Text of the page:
Seville city buses display their route number on the right front, exterior and bus tickets can be purchased from the driver.
Small-denomination Euros are a courtesy to all; the single ticket price: 1.30 Euros. Passengers frequently board city buses with their luggage; riders may signal to be let off at a non-stop via a buzzer to the driver; one enters at the front, pays the driver, and selects available seating—some reserved for seniors and disabled—and exits at the rear.
Seville buses are well maintained; the ridership is friendly/helpful and the price is right! Buses C1 and C2 run in a circuitous fashion, clockwise and counter clockwise, approximately every 15 to 30 minutes. Bus routes run along the outskirts of Seville, then cross the river to Triana before making the return to central.
We especially enjoyed the Triana district across the river, owing to its gypsy, Flamenco and ethnic histories. Evident to casual strollers and observers is a family-oriented, comfortable, old-neighborhood pride. And we’d definitely stay again at Hotel Monte Triana at 91 Euro per night, including VAT. (tax).
This really concluded our post-cruise travel arrangements. The remainder of our Mediterranean adventures involved getting back Stateside.
For many years, we’d promised ourselves a Space-A military flight. We’d selected U.S. Naval Station Rota, Spain, as this positive option for finally trying our luck with travel back to CONUS.
On our last day in Seville, we dragged luggage from the Triana Hotel out to a C-2 stop for the ride across the river to Seville’s regional bus station. The day prior, we’d made a test-run (sans luggage) and purchased our bus tickets.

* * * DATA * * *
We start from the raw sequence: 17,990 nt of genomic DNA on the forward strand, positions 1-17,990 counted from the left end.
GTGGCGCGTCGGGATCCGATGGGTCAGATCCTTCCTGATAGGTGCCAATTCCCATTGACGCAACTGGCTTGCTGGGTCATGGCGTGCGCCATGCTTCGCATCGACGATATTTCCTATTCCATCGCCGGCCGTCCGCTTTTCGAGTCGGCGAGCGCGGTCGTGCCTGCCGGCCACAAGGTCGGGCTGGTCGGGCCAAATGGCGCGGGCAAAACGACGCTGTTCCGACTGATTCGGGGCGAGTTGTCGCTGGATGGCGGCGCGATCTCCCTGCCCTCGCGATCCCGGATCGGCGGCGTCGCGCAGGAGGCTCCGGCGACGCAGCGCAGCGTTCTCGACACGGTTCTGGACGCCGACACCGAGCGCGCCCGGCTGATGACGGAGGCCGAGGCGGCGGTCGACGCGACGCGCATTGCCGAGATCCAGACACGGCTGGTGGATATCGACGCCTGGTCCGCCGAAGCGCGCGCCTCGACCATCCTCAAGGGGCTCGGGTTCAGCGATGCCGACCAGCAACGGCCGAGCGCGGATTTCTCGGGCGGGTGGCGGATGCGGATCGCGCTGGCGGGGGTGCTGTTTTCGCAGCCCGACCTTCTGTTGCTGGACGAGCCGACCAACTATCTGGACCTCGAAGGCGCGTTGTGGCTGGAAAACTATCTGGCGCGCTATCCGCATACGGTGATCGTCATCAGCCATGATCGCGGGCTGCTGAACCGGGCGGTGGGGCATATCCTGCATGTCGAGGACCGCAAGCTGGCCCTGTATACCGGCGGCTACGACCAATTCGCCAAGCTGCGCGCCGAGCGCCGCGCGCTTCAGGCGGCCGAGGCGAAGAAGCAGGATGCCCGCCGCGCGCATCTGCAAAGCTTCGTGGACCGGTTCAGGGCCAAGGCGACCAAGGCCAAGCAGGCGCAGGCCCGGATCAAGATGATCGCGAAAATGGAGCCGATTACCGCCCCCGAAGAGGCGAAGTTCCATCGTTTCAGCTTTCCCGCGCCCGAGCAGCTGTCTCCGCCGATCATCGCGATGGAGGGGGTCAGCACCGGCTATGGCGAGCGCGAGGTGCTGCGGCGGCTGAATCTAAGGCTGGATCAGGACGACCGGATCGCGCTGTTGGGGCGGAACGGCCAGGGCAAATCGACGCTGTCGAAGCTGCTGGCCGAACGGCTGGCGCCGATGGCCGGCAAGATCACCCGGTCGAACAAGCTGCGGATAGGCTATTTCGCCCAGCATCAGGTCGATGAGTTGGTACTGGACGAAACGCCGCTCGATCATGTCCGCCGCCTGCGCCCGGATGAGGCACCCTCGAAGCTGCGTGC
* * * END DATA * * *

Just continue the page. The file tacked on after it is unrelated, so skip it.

The downtown Seville regional bus station is located 100 yards across a major roadway and tram tracks from the downtown C-2 bus stop. Easy.
Traveling from Seville to Rota, one may purchase a time-certain ticket for a “ComBus”. Cost for a one-way, April 2012 bus prices: 10.32 Euros. Trip time: two hours. Bus interior we found to be clean, non-smoking and comfortable. Only one stop is made, at the city of Jerez, in an otherwise direct bus route.
Once past Jerez, we began to concentrate out the left bus windows, trying to catch a glimpse of the Rota main gate. The bus then made two right turns before stopping at Rota’s sleepy city bus station.
Dismounting in the hot afternoon sun, we were initially focused on getting our passports stamped. In minimalist Spanish, we inquired where the police station was in order that we could acquire base passes.
Locals, out enjoying their late afternoon coffee at a curbside café, kindly advised that, although the police station was closed until the following day, we should still be able to access the Navy base.
Take a load off! This is the lobby of the Navy Lodge at Rota, Spain. Photo by Lyn Morrey.
Dragging our luggage from the terminal, we both started out onto a main street, crossing a primary roadway in the direction of Rota’s main gate, maybe a four to five short-block stroll!
The requirement for having a passport stamped at the Rota Police station will vary—apparently based on a visitor’s length of stay on base.
Daily base passes were issued to us by a non-uniformed official at a security hut situated just inside the main gate. For our brief, two-day Rota stay, the security officer advised that it was unnecessary to stamp our US passports.
Instead we were each issued a 24-hour paper pass to flash to gate guards (plus our military ID) when accessing the base.
Bottom line: seemingly this Spanish military gate official determines when passport stamping is necessary.